Article 140 of the constitution of Iraq observes that, before voting for the referendum, some measures had to be employed to reverse the invasion which was employed by Saddam during his rule. The invasion was aimed at realizing the Kurds. Fortunately or unfortunately, many of the Kurds found their way back after the invasion. The referendum would give the actual number of the Kurds who had returned to Kirkuk (Abdulla 1). The referendum was set to take place in November 2007 but was postponed until the year that followed.

The 2010 Elections

Many politicians from Iraq have been head over heels campaign over Kirkuk. This is more so for the Kurds and the Arabs who want to control the city. There emerged a dispute which altered the election law and there was a threat of delaying the elections. The election was set to take place in January but was held on March 7, 2010. In turn, this will delay the Americans from withdrawing their troops as they had promised. For over one year, the politicians have been holding petitions to reach an agreement regarding Kirkuk. This was not the only year that Kirkuk had been experiencing tensions. Tensions have been there even before the rule of Saddam.

The Kurds have been fighting to win over Kirkuk under the claim that it is their ancestral land. During the 2003 invasion Saddam had succeed in evicting the Kurds from Kirkuk but it will not be easy to evict them again. The number of Kurds has increased significantly to about 52% of the total population in Kirkuk. The Arabs who occupy about 35% of the population firmly believe that Kirkuk can not be removed under their control. Turkmen realized that they could not fight alone and decided to join the Arabs (Human Rights Watch (Organization) 48).

Tensions rose regarding the register to be used during the 2010 election. The Kurds were for the opinion of using the 2009 register while the Arabs held that 2004 should be used. The 2009 voter registry is claimed to reflect a big population of Kurds than the 2004’s. It took a lot of time for them to choose which to register to use and this was one of the factors that delayed the elections. The Kurds demanded that all the regions of the country should be given a certain percentage of Iraq’s revenue about their population. They argued this way because they knew they constituted the biggest population although this does not seem to work. On the other hand, Turkey fears that the Kurds might win the secession and in turn get the biggest share of the oil revenues.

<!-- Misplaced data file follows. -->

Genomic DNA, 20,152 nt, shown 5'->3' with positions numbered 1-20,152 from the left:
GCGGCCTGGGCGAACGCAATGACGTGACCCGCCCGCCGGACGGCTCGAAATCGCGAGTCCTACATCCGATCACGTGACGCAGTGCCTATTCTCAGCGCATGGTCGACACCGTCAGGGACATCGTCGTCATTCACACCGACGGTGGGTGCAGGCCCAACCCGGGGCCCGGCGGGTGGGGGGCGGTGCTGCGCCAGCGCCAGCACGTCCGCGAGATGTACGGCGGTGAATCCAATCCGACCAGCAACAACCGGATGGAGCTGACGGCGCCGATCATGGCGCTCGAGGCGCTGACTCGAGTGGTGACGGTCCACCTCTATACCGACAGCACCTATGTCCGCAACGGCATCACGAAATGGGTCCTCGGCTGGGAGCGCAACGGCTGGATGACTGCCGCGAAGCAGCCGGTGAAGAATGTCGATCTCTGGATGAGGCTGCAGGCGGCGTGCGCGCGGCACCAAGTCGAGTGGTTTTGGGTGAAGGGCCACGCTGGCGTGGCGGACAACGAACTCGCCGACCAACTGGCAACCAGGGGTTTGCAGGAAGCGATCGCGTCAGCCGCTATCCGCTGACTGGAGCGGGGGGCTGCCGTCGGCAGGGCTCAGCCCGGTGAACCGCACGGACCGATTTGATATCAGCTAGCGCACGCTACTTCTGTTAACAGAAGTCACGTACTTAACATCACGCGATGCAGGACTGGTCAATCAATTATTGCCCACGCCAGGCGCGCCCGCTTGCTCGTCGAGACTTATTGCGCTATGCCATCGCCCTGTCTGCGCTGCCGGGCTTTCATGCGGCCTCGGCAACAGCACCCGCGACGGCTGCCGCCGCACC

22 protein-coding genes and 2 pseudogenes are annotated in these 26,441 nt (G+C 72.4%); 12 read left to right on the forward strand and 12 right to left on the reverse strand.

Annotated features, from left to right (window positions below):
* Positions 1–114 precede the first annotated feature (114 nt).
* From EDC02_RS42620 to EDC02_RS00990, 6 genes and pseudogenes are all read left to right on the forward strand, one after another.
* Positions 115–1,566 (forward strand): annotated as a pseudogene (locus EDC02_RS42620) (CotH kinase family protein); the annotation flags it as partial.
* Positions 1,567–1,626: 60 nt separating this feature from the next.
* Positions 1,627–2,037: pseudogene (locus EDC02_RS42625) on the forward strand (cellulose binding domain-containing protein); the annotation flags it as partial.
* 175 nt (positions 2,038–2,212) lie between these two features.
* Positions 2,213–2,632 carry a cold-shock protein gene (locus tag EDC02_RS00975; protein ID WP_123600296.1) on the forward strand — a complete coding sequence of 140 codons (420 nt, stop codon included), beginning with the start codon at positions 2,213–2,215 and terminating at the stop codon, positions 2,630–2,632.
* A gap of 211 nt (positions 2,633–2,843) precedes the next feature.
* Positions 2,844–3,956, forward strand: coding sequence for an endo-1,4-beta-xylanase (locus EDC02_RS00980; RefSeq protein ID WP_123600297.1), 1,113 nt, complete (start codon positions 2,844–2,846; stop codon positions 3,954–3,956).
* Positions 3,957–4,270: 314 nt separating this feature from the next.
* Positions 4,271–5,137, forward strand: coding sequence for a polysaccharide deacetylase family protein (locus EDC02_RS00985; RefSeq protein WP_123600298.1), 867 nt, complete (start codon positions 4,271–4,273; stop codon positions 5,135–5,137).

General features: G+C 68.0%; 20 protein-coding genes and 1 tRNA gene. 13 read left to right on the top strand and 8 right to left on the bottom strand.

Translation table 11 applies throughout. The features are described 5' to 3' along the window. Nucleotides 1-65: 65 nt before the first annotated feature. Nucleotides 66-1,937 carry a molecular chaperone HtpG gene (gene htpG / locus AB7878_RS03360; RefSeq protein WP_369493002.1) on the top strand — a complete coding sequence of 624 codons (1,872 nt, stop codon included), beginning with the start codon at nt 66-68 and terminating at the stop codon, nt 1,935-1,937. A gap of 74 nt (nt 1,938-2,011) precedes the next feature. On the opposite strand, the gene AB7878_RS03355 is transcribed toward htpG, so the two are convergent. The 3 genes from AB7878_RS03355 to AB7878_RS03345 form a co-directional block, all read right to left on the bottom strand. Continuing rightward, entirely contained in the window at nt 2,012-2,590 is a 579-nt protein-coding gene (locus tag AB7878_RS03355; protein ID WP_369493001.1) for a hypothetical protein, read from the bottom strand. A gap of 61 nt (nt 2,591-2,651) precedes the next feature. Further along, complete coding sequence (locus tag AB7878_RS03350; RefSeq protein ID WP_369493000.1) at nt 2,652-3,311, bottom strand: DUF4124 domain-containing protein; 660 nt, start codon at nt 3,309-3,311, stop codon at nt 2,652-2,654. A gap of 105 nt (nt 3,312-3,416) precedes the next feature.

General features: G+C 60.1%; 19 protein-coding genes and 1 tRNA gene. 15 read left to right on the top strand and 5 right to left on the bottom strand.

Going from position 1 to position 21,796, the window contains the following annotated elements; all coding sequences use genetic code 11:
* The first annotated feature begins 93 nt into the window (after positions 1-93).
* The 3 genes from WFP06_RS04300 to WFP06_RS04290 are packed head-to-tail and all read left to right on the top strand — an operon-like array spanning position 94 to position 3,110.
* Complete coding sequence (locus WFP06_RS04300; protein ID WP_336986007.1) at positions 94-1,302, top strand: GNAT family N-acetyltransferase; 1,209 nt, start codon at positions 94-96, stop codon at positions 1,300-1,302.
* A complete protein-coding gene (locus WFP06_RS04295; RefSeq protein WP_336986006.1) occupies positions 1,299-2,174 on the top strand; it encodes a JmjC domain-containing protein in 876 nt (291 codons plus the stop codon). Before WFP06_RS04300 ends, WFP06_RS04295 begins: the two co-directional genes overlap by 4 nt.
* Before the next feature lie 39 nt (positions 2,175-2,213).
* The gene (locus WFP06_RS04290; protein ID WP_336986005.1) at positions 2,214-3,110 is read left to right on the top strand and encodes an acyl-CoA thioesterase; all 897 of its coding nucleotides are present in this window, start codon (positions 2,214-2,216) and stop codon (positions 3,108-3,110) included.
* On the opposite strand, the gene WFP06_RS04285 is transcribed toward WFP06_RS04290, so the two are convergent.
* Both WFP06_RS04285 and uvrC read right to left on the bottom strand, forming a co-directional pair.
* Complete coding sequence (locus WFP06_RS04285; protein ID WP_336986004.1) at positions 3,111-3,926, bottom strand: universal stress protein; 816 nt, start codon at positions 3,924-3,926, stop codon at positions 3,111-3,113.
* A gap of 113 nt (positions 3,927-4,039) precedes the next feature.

The president of the United States, Barrack Obama, promised that all the American troops that were in Iraq would leave before September 2010. They would leave behind fifty thousand trainers in Iraq to stay in the country until the end of the year 2011. The first troop had been planned to leave Iraq sixty days after the elections. But this was delayed because of the delayed elections.

Works Cited

Abdulla, Mufid. “Kirkuk and its dependencies: Historically part of Kurdistan.” KurdishMedia. 2008. Web.

Brancati, Dawn. Can federalism stabilize Iraq? The Washington Quarterly, 27: 2, 5 — 21, 2007.

Cordesman, Anthony H., Davies, Emma R. & center for strategic and international studies. Iraq’s insurgency and the road to civil conflict. Volume 2 of Iraq’s Insurgency and the Road to Civil Conflict. Washington DC: Greenwood Publishing Group, 2008.

Ellen, Laipson. The politics of governance and federalism. Waterloo: The centre for international Governance innovation, 2009.

Gavish, Haya. Unwitting Zionists: The Jewish Community of Zakho in Iraqi Kurdistan. Raphael Patai series in Jewish folklore and anthropology. Wayne: Wayne State University Press, 2009.

Güclü, Yücel. “Who Owns Kirkuk? The Turkmen Case.” Middle East Quarterly, volume 14NO.1, 2007. Web.

Herd, Graeme P. Weak Authoritarianism and Iraqi State Building. Defence Academy of the UK: Conflict studies research centre, 2005.

Human Rights Watch (Organization). Claims in conflict: reversing ethnic cleansing in northern Iraq. Volume 16, Issue 4 of Human Rights Watch. Human Rights Watch, 2004.

Inc Group International. Pumping: Webster’s Quotations, Facts and Phrases. Silverdale: ICON Group International, Inc., 2008.

Izady, Mehrdad R. The Kurds: a concise handbook. New York: Taylor & Francis, 1992.

Jameel, Issam. Iraq through a Bullet Hole: A Civilian Returns Home. Reflections of History. Michigan: Loving Healing Press, 2008.

Leezenburg, Michiel. IRAQ-Crisis in Kirkuk: Ethnopolitics of Conflict and Compromise. The Middle East Journal Washington Vol. 64, Issue. 1, 2010.

Liam Anderson & Stansfied Gareth. Crisis in Kirkuk: The Ethnopolitics of Conflict and Compromise. National and ethnic conflict in the 21st century. Pennsylvania: University of Pennsylvania Press, 2009..

Lionel Beehner, Lionel. “The Challenge in Iraq’s Other Cities: Kirkuk.” Council on foreign relations, 2006. Web.

Parker, Randal. “The Demographic Battle For Kirkuk.” parapundit, 2005. Web.

"Looking for a Similar Assignment? Order now and Get a Discount!

Place New Order
It's Free, Fast & Safe

"Looking for a Similar Assignment? Order now and Get a Discount!